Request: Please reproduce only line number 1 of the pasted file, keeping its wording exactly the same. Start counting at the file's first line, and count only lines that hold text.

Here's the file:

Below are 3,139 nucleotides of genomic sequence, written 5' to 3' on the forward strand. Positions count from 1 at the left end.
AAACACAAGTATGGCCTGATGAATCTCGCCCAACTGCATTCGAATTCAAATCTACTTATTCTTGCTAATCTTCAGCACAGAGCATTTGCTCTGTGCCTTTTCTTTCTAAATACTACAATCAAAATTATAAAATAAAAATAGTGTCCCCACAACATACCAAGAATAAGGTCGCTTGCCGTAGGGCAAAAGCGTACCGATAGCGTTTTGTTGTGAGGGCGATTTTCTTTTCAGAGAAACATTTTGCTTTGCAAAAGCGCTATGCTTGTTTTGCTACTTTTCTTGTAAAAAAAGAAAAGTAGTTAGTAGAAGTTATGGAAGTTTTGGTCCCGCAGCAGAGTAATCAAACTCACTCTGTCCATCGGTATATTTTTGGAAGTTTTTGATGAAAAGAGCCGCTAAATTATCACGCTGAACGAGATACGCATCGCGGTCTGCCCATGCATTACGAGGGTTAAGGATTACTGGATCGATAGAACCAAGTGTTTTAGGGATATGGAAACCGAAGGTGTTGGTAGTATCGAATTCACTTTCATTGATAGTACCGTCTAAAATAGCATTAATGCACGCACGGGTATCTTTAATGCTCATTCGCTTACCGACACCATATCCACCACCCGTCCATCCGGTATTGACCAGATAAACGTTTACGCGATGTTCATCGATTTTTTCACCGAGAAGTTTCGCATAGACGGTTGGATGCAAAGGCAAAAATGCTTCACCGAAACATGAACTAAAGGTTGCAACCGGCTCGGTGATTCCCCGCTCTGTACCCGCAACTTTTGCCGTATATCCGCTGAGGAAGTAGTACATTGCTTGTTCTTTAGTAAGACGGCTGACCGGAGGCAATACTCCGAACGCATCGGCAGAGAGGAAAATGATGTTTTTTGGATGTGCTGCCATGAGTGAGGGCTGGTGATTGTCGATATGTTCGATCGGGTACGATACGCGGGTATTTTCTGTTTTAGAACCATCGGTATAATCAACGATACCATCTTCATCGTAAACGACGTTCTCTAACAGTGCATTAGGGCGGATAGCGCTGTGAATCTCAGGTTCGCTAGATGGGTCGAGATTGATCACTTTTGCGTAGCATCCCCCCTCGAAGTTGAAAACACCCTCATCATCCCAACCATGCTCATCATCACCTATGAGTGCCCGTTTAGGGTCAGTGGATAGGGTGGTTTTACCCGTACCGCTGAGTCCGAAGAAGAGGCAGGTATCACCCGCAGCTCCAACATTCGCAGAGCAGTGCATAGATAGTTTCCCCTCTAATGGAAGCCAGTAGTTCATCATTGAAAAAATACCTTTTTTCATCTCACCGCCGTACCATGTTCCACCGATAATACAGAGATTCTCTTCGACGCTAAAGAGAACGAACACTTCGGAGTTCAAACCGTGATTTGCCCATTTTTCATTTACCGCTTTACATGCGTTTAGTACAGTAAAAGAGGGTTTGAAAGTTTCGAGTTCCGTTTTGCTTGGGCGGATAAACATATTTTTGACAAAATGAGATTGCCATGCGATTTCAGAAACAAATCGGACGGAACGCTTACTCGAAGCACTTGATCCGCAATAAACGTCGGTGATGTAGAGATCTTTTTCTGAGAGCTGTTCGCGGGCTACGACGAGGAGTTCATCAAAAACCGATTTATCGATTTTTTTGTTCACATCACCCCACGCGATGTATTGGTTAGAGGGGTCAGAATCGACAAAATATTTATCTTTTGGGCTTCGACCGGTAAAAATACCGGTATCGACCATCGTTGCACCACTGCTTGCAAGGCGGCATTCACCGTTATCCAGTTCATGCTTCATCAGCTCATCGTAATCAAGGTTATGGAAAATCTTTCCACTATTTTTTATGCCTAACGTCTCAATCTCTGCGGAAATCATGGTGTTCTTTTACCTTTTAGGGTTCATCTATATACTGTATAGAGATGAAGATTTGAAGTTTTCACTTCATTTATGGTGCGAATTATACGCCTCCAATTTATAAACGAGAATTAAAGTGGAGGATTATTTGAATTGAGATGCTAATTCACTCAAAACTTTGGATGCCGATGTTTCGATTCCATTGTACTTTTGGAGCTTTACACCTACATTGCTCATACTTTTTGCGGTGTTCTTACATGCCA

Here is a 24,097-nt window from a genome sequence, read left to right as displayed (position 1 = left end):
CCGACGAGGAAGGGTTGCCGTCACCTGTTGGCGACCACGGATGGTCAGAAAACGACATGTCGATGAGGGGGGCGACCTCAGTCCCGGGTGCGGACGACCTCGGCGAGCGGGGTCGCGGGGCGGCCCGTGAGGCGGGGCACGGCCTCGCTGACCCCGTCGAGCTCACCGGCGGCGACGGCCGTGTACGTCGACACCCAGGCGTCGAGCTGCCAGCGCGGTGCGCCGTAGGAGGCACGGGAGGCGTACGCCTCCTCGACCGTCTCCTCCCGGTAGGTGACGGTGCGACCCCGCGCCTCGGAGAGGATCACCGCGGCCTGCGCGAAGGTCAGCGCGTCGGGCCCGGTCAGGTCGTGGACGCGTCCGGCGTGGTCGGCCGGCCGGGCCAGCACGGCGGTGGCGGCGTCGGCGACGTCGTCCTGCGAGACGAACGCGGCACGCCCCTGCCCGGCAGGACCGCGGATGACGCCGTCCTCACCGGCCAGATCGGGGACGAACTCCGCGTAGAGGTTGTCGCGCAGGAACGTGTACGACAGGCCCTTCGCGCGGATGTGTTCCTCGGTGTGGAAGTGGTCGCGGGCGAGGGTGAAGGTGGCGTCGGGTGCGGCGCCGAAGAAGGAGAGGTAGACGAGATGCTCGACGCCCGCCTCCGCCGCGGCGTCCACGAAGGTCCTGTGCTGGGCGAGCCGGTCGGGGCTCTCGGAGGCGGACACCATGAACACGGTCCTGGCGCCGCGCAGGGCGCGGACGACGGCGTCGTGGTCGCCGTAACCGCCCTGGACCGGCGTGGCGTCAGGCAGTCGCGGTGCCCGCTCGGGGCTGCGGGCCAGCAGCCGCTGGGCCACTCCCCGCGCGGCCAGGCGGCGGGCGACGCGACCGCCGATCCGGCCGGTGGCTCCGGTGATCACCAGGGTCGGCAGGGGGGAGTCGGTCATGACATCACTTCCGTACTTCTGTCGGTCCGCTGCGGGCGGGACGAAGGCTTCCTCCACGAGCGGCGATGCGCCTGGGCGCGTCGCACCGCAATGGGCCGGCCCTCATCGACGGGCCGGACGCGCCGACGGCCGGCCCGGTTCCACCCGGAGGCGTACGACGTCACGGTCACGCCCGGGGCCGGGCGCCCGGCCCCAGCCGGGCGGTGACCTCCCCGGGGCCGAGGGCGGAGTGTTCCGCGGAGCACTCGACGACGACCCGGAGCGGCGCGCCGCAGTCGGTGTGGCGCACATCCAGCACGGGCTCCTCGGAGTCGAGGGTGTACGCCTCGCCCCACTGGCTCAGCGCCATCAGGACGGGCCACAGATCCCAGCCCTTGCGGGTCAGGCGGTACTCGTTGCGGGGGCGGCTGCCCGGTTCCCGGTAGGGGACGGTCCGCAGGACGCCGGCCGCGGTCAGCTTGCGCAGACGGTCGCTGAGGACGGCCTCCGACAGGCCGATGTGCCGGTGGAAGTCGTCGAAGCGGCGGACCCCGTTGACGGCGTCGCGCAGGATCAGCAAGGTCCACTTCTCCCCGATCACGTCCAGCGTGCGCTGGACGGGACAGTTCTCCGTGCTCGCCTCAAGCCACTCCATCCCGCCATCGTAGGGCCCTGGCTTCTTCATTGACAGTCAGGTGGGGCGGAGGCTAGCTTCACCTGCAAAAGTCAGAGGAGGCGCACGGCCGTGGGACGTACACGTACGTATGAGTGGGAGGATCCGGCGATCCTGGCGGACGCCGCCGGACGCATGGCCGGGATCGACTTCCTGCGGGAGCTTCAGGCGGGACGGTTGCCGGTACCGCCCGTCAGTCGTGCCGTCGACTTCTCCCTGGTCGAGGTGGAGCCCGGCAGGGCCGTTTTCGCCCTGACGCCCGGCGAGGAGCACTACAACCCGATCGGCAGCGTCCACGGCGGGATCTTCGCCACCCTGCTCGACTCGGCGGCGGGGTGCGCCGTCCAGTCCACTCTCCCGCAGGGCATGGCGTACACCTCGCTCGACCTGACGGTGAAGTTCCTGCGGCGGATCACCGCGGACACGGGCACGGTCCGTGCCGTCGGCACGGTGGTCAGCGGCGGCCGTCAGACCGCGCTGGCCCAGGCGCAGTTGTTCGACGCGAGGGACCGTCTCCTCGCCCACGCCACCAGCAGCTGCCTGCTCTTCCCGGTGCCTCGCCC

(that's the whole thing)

Below are 3,139 nucleotides of genomic sequence, written 5' to 3' on the forward strand. Positions count from 1 at the left end.